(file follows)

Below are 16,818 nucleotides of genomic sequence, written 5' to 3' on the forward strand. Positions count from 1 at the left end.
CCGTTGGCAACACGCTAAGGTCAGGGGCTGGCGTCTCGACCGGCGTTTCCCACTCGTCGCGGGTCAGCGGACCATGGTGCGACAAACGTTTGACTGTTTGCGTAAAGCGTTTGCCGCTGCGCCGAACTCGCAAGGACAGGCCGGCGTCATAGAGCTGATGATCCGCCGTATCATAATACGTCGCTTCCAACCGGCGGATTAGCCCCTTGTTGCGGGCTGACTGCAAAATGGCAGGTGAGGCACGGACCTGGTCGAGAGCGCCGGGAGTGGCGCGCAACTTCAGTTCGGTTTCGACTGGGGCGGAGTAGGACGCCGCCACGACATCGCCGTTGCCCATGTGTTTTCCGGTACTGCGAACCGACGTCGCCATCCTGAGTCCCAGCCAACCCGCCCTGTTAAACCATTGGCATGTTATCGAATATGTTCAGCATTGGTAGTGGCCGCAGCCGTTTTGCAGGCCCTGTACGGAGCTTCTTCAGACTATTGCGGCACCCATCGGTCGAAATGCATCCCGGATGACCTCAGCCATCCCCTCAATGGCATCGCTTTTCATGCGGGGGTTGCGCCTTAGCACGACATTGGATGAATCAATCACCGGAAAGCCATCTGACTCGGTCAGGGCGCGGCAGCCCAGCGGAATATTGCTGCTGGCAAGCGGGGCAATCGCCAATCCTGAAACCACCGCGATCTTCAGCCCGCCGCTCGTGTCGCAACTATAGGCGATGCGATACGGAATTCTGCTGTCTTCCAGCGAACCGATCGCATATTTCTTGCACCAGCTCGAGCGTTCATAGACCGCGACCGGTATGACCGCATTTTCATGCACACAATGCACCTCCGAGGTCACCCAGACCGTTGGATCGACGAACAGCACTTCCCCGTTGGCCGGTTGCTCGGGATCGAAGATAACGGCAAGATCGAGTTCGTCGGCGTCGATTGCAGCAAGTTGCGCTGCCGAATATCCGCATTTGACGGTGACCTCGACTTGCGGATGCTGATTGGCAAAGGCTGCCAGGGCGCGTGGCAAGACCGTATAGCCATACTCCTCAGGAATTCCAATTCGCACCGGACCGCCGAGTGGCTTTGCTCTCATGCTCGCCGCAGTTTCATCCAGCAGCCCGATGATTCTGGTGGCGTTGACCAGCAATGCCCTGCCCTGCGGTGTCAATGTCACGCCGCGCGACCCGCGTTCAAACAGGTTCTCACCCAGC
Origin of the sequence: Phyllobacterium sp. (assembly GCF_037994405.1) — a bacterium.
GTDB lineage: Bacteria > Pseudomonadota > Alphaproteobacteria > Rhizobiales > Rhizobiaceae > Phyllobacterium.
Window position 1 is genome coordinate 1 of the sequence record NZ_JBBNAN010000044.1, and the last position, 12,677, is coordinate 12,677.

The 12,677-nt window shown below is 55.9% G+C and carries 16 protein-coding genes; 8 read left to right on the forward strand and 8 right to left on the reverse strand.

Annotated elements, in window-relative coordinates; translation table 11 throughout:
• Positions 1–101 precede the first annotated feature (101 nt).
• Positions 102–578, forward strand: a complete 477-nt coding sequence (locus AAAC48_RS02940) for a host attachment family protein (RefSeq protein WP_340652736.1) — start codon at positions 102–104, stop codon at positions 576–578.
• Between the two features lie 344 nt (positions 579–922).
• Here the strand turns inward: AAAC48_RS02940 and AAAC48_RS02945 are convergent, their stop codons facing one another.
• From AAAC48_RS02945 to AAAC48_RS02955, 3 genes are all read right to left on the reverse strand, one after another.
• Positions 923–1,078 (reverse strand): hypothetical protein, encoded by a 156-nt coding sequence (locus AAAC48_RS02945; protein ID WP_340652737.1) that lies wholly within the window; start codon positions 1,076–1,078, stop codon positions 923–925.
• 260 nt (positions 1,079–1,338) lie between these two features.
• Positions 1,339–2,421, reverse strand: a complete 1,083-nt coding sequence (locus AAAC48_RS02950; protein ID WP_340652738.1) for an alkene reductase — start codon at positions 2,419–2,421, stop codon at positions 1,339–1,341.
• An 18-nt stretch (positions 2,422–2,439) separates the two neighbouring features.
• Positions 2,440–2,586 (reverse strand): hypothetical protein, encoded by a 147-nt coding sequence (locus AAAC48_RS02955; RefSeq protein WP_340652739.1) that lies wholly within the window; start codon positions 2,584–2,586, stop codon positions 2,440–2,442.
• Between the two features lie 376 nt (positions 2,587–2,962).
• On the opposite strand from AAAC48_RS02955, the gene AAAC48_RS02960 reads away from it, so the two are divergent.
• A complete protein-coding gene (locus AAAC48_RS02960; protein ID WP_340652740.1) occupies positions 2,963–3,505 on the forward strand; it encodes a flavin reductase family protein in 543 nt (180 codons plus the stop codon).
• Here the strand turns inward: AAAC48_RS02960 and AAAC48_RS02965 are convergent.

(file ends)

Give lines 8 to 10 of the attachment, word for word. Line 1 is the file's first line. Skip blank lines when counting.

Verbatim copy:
• Positions 1–101 precede the first annotated feature (101 nt).
• Positions 102–578, forward strand: a complete 477-nt coding sequence (locus AAAC48_RS02940) for a host attachment family protein (RefSeq protein WP_340652736.1) — start codon at positions 102–104, stop codon at positions 576–578.
• Between the two features lie 344 nt (positions 579–922).